Women's Track, Indoor


Men's Water Polo


Men's Golf


Women's Water Polo




Women's Swimming


Women's Volleyball


Women's Rowing


Men's Track, Outdoor




Women's Tennis


Men's Volleyball


Men's Basketball


Women's Track, Outdoor


Men's Cross Country


Women's Soccer


Men's Track, Indoor


Women's Cross Country


Men's Tennis




Men's Soccer


So the result of poor graduation rates created pressure on the NCAA, and the NCAA fixed the problem by changing the statistic. All the UCLA teams show a fine APR, but we know from observation that not all the basketball players who entered as freshmen go on to play as a senior. It's probably error to assume that anyone who played as a senior actually graduated, but without any response from Morgan Center it's the best I could do.

I thought that a reasonable approximation would be to look at the basketball players we know best - our Bruins, and we need to look at them over a six year period. (The bureaucrats figure that the average student takes six years to graduate. Sure, Houston quarterbacks always seem to be in their sixth year, but the six-year assumption happens to be silly for UCLA, where the vast majority of students graduate a lot sooner.) Nonetheless, I took the NCAA approach. So here are the rosters going back to 08-09, and then we look at who got added each year.  The asterisks indicate the players who played in what was called their "senior" years.

.Roster in 08-09

(Freshmen shown in bold)

Mustafa Abdul-Hamid

Alfred Aboya*

Jerime Anderson*

Blake Arnet

Darren Collison*

James Diefenbach*

Nikola Dragovic

Matt DeMarcus*

Drew Gordon

Jrue Holiday

James Keefe*

Malcolm Lee

J'mison Morgan

Michael Roll*

Kevin Schmidt

Josh Shipp*

Spencer Soo

Tyler Trapani*

Added to roster 09-10

Tyler Honeycutt

Brendan Lane

Mike Moser

Reeves Nelson

Alex Schrempf

Anthony Stover

Added to Roster 10-11

Jack Haley, Jr.

Kenny Jones

Lazeric Jones*

Tyler Lamb

Joshua Smith

David Wear*

Travis Wear*

Added to Roster 11-12

David Brown

Larry Drew II*

Nick Kazemi*

Khalid McCaskill

Norman Powell*

D'end Parker

Added to Roster 12-13

Jordan Adams

Kyle Anderson

Sooren Derboghosian*

Adria Gasol

Shabazz Muhammad

Tony Parker

Josh Thomas

Aubrey Williams*

Added to Roster 13-14

Bryce Alford

Kory Alford*

Noah Allen

Wanaah Bail

Isaac Hamilton

Zach LaVine

I could have included the guys added to the roster for 14-15 (Jonah Bolden, Gyorgy Golomon, Kevon Looney, Jerrold Smith, Thomas Welsh and Alex Wulff), but we know that none of those guys were seniors, and we know that one, Kevon Looney, will never play his senior year. (Of course, he might come back as a student, and he might graduate, but I'm not tracking actual graduation, just who played as a senior.)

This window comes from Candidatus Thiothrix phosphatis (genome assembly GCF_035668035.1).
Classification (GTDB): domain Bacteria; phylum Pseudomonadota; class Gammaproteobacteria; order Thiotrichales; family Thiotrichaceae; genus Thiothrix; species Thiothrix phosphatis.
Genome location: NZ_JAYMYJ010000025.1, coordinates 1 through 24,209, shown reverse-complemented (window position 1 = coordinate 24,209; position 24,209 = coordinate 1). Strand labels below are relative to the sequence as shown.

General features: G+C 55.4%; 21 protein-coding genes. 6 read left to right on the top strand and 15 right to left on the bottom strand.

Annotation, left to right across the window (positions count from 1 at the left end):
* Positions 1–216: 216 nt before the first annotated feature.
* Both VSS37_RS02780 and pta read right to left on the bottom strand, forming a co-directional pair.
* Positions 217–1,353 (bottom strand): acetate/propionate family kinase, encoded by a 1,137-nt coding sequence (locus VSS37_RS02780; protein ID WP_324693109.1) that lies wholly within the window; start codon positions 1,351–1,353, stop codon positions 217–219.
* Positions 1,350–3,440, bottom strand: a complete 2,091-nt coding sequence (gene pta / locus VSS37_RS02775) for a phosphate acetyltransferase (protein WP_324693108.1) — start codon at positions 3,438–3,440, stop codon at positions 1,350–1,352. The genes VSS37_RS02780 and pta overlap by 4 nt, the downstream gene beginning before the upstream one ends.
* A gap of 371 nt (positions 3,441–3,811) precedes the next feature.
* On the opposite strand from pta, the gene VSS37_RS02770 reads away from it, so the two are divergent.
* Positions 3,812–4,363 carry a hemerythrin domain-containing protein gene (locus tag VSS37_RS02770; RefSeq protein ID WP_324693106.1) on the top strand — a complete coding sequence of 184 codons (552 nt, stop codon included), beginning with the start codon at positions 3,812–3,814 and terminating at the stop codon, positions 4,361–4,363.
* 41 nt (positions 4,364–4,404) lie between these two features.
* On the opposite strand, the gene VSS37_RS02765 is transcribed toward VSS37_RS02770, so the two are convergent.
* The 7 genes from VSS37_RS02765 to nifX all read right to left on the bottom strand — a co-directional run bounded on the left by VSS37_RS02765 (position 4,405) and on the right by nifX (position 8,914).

So how many of those six classes of incoming freshmen graduated? And how many are making acceptable academic progress? Morgan Center never replied to my email asking those questions. If I do receive a reply, I will update this article accordingly.

We have no access to the Registrar's office or to the Athletic Director's office, but thanks to the Science Fair Project Senator Gore and I put together a few years ago, we all have access to the Internet. We can't know for sure about actual graduation, but we can make some good estimates based on whether a kid was on the roster as a "senior" (whether that's a fourth, fifth or sixth year senior).  Here's what I found:

08-09: Anderson, DeMarcus and Trapani played their senior years. APR is measured for scholarship players only, not for walk-ons, so were DeMarcus and Trapani scholarship players? I don't know. All I know is that they were on the roster as seniors.

09-10: None of guys in that entering class made it to their senior years.

10-11: None of the UCLA's freshmen recruits played their senior year at UCLA, but two of North Carolina's recruits did plus a JC transfer. So how does that work? The NCAA "adjusts" APR, by not counting kids who leave early to go professional, or who transfer.  In other words, the NCAA adjusts APR to take out kids who don't, you know, graduate. That said, Smith is counted toward Georgetown's APR, and the Wear brothers are counted toward UCLA's.